Hydroponic systems are used to grow plants without soil. Contrary to popular perception, it has a long history dating back to 1600s. Since then, the process and techniques have been refined to the point that now hydroponic culture has become a mainstream research tool. Disciplines as varied as biology and space travel employ the techniques of hydroponic culture in research and development.
In late 1600s, experiments proved that it is indeed possible to grow plants without soil. This discovery sparked an interest in the technique and by l865 a system of growing plants in aqueous solution was developed. This technique is known as Solution Culture. It is still used to grow plants using a variety of solutions.
One of the most ardent promoters of hydroponic systems was Professor William Gericke. He started researching the techniques of solution culture at University of Columbia and by 1929, made his research public. He is also credited for coining the name “Hydroponic “for his system of soil less agriculture in 1937. His ideas became very popular after the publication of his book “Complete Guide to Soilless Gardening” in 1940.
During the same years, two other experts were called upon to verify the claims of Professor Gericke. Dennis Hoagland and Daniel Arnon, while refuting some of the exaggerated claims, did contribute significantly to the theory and practice of hydroponic culture. Their greatest contribution was the introduction of several formulae for nutrient solutions. These solutions are known as Hoagland Solution. Various modified formulations are now used for various plants.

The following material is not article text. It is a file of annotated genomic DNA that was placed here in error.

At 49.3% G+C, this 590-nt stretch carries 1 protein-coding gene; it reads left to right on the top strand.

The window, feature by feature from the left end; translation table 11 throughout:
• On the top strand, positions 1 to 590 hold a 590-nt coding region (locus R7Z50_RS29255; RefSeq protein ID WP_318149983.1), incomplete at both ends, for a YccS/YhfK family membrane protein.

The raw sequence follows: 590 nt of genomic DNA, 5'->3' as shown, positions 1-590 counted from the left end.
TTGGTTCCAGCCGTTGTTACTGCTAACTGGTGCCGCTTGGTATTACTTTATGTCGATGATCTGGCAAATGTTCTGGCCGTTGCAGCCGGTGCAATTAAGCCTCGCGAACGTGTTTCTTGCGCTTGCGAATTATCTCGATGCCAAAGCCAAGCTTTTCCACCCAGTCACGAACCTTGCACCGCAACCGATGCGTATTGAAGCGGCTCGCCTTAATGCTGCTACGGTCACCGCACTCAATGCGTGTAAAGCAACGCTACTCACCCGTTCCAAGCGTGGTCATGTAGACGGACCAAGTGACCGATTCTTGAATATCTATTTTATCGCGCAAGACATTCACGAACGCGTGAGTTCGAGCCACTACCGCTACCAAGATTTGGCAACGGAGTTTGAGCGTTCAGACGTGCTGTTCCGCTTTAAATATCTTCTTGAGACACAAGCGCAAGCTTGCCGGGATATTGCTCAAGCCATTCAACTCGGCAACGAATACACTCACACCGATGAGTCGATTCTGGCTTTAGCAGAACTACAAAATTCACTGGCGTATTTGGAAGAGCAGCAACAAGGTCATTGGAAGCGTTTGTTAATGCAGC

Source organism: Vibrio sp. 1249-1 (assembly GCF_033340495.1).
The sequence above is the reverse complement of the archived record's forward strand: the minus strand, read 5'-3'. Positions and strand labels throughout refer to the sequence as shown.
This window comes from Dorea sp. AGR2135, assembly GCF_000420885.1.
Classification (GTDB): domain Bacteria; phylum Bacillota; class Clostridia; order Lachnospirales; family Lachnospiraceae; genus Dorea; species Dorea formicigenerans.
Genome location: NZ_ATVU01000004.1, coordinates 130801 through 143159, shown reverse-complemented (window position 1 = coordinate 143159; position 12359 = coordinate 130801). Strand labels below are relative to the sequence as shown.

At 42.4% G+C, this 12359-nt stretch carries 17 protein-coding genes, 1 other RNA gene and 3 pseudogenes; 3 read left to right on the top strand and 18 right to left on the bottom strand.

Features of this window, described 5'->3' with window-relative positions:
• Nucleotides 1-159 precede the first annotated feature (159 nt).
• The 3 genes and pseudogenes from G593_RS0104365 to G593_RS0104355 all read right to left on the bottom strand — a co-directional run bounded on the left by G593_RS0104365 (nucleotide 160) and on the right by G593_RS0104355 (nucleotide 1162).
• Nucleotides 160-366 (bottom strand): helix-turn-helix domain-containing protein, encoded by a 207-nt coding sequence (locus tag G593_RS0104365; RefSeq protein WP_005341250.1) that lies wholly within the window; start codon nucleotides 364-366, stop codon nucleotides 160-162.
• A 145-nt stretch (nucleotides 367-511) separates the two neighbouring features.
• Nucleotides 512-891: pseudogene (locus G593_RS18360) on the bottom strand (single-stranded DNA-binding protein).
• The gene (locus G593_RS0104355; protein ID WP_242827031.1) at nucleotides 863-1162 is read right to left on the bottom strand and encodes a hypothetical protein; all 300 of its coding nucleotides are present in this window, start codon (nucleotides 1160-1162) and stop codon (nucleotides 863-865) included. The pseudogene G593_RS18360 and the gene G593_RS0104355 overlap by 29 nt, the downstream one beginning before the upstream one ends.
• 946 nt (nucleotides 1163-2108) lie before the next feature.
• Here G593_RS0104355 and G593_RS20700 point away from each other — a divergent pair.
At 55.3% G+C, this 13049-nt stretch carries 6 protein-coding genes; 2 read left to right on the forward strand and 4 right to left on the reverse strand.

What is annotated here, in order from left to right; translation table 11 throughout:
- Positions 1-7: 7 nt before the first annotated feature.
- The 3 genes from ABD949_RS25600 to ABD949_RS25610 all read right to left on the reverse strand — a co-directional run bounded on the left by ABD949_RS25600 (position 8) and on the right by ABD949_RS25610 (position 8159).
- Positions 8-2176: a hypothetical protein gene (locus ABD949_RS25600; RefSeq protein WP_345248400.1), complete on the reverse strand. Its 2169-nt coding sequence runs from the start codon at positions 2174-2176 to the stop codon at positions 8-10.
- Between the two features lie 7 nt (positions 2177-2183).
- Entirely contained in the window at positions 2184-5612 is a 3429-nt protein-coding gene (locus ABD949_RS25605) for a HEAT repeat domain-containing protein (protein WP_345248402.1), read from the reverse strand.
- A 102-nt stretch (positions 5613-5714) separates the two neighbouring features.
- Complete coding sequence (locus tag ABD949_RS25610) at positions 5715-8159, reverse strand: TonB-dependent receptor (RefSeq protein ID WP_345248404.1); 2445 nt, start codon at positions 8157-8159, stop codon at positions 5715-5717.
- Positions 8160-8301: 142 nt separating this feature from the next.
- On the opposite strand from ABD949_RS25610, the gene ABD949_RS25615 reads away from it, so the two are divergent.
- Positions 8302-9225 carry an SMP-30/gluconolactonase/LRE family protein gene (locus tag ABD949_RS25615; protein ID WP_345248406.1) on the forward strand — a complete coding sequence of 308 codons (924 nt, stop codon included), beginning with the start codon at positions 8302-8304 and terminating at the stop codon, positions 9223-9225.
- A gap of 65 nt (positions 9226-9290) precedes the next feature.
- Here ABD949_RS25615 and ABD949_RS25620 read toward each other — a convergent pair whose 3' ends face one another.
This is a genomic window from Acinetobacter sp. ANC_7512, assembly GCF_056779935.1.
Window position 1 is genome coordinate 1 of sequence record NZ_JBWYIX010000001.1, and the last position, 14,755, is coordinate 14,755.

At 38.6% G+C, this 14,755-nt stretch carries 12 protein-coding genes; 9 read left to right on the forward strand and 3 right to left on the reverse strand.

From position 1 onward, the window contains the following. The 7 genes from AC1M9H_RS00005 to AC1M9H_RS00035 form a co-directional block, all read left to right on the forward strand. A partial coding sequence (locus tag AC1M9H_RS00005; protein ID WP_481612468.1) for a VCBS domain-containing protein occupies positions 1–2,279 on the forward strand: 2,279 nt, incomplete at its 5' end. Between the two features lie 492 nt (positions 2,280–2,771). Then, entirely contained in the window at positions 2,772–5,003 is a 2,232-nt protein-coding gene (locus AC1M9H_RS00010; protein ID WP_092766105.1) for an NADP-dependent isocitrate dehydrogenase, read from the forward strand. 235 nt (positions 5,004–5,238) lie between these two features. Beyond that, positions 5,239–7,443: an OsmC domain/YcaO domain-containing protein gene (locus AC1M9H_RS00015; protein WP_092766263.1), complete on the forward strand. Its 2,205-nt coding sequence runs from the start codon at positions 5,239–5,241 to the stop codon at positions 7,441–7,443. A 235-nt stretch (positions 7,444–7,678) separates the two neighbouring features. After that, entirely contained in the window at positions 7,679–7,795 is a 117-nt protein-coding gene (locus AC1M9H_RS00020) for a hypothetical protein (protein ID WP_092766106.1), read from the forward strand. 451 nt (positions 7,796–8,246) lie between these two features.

The next stage of progress in hydroponic systems was achieved in 1960, when Allen Cooper developed Nutrient Film technique. This was a major development over previous techniques used in hydroponic culture. Nutrient Film Technique allows the roots to breathe while absorbing nutrition from the film. Increased oxygen and absorbed nutrients greatly boost the productivity and has been used sucessfully in growing a number of plants.
NASA is conducting research in the feasibility of hydroponic systems in zero and near zero gravity conditions, it is hoped that hydroponic culture would be the major source of fresh fruits and vegetables during space flights and on space stations of the future.